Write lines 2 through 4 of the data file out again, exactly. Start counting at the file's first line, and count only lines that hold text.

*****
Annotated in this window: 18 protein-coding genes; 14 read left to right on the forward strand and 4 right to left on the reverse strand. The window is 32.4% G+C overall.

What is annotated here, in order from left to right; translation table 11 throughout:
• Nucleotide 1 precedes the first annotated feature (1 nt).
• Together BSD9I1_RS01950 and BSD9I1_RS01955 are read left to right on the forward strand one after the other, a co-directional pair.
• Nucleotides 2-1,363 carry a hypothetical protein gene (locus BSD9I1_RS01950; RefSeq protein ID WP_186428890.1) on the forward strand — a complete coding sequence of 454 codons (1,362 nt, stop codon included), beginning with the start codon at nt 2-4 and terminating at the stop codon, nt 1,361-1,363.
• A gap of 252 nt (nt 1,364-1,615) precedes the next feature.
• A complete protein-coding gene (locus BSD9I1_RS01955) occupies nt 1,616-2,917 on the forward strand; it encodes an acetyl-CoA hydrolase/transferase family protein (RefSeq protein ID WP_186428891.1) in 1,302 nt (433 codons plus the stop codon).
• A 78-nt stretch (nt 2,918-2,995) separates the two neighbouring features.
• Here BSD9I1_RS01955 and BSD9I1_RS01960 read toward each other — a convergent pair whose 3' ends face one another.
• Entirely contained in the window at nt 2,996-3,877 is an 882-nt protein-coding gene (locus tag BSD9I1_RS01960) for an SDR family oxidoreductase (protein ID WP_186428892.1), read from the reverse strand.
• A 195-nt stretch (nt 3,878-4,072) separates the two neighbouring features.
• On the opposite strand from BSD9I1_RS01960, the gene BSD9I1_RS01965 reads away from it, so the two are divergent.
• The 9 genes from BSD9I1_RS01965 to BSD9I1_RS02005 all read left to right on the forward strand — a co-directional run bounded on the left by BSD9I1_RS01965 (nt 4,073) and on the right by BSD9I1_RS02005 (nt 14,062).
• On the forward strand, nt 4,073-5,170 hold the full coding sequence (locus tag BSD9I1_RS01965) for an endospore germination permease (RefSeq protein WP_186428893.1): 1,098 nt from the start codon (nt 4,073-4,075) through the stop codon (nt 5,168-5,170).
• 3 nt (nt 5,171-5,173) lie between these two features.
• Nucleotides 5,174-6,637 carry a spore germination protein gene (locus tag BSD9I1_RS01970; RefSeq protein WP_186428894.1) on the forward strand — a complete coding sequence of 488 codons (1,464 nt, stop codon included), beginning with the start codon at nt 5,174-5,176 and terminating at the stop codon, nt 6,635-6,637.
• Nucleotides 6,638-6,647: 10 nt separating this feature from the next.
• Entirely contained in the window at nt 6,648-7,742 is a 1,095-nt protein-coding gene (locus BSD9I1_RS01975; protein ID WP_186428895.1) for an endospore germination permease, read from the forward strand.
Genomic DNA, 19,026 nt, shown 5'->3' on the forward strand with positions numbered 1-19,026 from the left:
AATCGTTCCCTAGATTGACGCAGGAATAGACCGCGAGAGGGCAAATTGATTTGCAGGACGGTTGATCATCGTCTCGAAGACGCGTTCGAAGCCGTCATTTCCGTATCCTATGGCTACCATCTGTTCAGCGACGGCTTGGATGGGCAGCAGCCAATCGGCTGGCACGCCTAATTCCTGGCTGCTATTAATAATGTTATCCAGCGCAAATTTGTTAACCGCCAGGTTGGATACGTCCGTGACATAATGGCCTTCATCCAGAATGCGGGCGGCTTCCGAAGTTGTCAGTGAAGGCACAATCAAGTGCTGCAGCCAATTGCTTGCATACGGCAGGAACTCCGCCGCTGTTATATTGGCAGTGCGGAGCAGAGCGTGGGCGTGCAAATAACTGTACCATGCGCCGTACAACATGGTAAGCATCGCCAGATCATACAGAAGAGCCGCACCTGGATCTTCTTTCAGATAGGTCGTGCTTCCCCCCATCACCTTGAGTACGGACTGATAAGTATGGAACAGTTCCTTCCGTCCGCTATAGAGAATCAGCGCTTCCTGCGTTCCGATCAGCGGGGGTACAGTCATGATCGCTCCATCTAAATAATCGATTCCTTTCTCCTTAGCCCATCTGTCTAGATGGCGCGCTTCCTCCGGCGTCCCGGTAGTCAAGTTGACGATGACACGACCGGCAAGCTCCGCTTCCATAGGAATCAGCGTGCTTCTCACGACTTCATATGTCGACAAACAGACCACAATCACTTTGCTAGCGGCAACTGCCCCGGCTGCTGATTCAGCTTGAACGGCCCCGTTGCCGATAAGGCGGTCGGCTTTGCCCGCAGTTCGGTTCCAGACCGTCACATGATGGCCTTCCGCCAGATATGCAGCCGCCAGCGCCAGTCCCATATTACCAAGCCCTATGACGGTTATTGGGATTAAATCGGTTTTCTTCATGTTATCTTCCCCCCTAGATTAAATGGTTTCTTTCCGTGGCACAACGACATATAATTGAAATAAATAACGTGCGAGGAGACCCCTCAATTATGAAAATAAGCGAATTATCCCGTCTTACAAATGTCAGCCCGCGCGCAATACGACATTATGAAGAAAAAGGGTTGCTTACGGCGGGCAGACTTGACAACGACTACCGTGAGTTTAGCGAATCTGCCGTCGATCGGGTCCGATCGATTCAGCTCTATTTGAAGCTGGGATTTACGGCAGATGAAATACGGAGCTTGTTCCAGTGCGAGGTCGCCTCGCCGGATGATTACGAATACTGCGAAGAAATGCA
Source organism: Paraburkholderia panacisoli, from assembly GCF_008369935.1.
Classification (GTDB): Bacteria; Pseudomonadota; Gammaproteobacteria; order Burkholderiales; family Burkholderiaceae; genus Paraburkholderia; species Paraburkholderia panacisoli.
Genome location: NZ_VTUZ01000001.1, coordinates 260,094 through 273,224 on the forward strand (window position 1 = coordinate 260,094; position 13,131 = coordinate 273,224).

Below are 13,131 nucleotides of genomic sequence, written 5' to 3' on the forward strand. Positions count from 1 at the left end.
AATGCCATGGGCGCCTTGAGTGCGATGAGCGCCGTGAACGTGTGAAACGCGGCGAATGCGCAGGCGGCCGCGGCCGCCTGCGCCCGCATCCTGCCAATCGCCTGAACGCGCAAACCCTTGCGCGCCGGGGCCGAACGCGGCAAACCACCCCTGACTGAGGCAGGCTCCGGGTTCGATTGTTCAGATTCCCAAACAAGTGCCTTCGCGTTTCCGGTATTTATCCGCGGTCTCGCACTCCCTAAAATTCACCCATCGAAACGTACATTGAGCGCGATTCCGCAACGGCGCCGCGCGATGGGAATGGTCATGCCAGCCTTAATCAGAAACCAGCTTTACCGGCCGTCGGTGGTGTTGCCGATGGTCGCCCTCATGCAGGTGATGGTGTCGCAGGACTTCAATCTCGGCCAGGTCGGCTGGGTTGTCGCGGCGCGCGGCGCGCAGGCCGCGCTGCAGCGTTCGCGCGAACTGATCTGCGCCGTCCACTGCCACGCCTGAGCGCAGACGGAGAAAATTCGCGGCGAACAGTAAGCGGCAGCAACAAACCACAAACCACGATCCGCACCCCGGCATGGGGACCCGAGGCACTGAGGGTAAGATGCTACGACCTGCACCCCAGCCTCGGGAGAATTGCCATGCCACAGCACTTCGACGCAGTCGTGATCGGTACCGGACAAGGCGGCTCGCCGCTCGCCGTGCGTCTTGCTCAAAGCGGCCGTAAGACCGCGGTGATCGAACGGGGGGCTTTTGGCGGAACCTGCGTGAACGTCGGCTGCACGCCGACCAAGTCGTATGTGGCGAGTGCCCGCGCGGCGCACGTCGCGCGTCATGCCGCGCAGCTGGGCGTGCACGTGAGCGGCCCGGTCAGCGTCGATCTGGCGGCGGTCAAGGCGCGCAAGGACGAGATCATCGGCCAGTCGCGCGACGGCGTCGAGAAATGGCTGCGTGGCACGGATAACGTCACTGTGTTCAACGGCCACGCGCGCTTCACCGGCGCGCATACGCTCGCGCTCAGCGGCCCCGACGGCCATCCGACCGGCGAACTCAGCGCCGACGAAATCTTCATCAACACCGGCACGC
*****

What is annotated here, in order from left to right; translation table 11 throughout:
• Nucleotide 1 precedes the first annotated feature (1 nt).
• Together BSD9I1_RS01950 and BSD9I1_RS01955 are read left to right on the forward strand one after the other, a co-directional pair.